The Trudeau government’s second budget will include a host of measures specifically aimed at improving the lives of women, including a plan to fund new child-care spaces, extend maternity and paternity benefits and address sexual assault.
The budget will also increase defence spending, The Globe and Mail has learned, but details won’t be released until Ottawa completes a formal defence policy review later this year. And The Globe has also been told there will be a “pretty substantial investment” in affordable housing and child care, providing the first clear breakdown of its “social infrastructure” plans.
The government is not saying how it will pay for any new spending or what specific tax measures would be included in the budget. But an official said the Prime Minister believes higher income Canadians should share the heavier load of taxes.
The Trump administration in the United States has urged Canada and other North Atlantic Treaty Organization allies to boost overall defence spending to 2 per cent of GDP. Canada spends just more than 1 per cent, although the budget will not close that gap.
“Obviously with the U.S. being our biggest ally – both in NORAD and NATO – we want to make sure that there is a certain amount of complementarity between our policies and theirs, so we wanted to make sure we had a better sense of where they are going,” the official said.
Finance Minister Bill Morneau will also provide the first results from a review of federal tax credits.
Another federal official said any proposals for major tax changes would not be enacted immediately and would instead be put forward for further study.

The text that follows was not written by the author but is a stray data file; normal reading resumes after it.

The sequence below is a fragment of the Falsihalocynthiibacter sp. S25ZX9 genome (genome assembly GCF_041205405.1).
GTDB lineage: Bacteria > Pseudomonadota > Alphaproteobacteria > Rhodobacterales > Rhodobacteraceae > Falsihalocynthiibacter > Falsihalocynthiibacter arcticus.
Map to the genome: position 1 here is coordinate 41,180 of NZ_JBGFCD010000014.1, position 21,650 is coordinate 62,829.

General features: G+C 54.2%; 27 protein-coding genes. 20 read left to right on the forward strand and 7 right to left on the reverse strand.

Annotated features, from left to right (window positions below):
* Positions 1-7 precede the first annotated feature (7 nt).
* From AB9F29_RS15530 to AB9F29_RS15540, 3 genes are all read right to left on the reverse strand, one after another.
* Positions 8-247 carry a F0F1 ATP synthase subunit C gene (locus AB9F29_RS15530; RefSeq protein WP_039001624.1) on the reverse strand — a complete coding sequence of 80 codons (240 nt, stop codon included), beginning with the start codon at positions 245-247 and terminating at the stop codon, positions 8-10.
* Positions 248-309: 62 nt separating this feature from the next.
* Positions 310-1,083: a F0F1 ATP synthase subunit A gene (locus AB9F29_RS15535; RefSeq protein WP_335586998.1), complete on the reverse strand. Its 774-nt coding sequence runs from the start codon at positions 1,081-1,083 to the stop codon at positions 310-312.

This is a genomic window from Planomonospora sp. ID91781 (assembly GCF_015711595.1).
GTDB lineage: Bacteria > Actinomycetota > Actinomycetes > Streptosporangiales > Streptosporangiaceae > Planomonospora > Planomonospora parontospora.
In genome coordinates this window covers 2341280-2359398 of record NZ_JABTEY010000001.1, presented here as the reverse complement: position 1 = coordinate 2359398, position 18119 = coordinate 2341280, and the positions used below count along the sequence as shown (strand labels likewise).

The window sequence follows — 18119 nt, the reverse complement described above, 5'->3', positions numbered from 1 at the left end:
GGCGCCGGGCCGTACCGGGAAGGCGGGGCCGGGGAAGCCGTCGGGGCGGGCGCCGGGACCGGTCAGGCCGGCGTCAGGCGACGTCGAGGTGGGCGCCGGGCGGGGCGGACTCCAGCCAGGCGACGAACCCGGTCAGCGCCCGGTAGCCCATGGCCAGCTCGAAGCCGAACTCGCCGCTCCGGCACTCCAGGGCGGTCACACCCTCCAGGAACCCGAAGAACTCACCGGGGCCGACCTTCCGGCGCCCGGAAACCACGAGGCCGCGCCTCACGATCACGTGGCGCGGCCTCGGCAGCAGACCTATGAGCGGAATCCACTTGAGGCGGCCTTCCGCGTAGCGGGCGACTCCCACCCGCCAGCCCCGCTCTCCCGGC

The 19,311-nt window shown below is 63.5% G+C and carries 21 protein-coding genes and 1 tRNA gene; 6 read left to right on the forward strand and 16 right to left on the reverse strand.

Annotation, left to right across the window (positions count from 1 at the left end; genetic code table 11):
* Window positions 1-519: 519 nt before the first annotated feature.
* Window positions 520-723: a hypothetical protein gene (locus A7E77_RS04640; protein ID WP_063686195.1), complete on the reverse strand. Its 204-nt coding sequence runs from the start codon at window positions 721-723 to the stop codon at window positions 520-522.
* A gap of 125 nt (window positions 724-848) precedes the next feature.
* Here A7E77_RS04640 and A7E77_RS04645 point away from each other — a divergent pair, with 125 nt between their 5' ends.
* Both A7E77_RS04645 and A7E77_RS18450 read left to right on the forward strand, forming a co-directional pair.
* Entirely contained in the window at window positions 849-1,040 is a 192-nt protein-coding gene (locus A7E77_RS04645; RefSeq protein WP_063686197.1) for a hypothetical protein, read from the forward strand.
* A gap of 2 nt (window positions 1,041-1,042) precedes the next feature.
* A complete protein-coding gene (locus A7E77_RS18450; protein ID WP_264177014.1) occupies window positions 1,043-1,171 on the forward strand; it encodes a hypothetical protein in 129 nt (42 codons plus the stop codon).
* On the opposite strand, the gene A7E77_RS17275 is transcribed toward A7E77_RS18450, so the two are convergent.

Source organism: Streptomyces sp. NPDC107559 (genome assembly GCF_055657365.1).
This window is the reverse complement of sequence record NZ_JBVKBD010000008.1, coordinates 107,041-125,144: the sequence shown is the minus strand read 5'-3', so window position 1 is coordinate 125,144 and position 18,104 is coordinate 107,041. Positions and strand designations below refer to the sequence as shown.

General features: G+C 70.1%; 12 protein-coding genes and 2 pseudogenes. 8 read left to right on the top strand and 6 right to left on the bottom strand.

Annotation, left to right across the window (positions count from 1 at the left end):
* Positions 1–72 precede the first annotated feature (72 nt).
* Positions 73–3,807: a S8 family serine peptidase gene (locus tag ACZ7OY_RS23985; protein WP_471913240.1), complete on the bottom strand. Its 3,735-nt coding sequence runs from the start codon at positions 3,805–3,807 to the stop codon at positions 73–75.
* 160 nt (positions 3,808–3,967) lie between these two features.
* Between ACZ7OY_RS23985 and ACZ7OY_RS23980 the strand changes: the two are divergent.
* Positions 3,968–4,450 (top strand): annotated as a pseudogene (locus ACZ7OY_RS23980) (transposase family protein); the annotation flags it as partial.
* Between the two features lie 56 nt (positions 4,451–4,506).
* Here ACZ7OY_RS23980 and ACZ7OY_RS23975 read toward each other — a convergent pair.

For the first time, the entire federal budget has been put through a gender-based analysis, meaning more than 60 specific measures have been rigorously studied for how they might affect women and men.
Prime Minister Justin Trudeau attracted international attention for his 2015 decision to appoint a gender-balanced cabinet and Wednesday’s budget is aimed at showing the Liberal government is taking concrete measures in response to women’s concerns.
A senior government official told The Globe that the budget’s reference to sexual assault was inspired by the paper’s series highlighting the uneven approaches of law-enforcement agencies when it comes to sex-assault cases.
“We have had people looking into it ever since The Globe broke the story,” the official said.
A Commons committee on Monday recommended that Statistics Canada resume tracking the national rate of sexual-assault allegations and urged Ottawa to provide training for judges and police on dealing with these kinds of cases.
The overall theme of the budget will be to show continuity with the government’s existing plans and to instill confidence in individuals and businesses about their economic future. That means pairing innovation policies that support business with new skills training programs for Canadian workers.
“We think it is all about skills, attracting foreign investment and investing in innovation, and that is what the budget will be about,” the official said.
On infrastructure, the Liberal Party’s platform pledged $60-billion of new spending broken down evenly among public transit, green projects and social infrastructure. Since then, some projects have been approved under the first two categories but there has been little movement on social infrastructure. Ottawa has spent the past year negotiating behind the scenes with provinces, municipalities and advocacy groups to decide how that money will be spent.
-reprinted from The Globe and Mail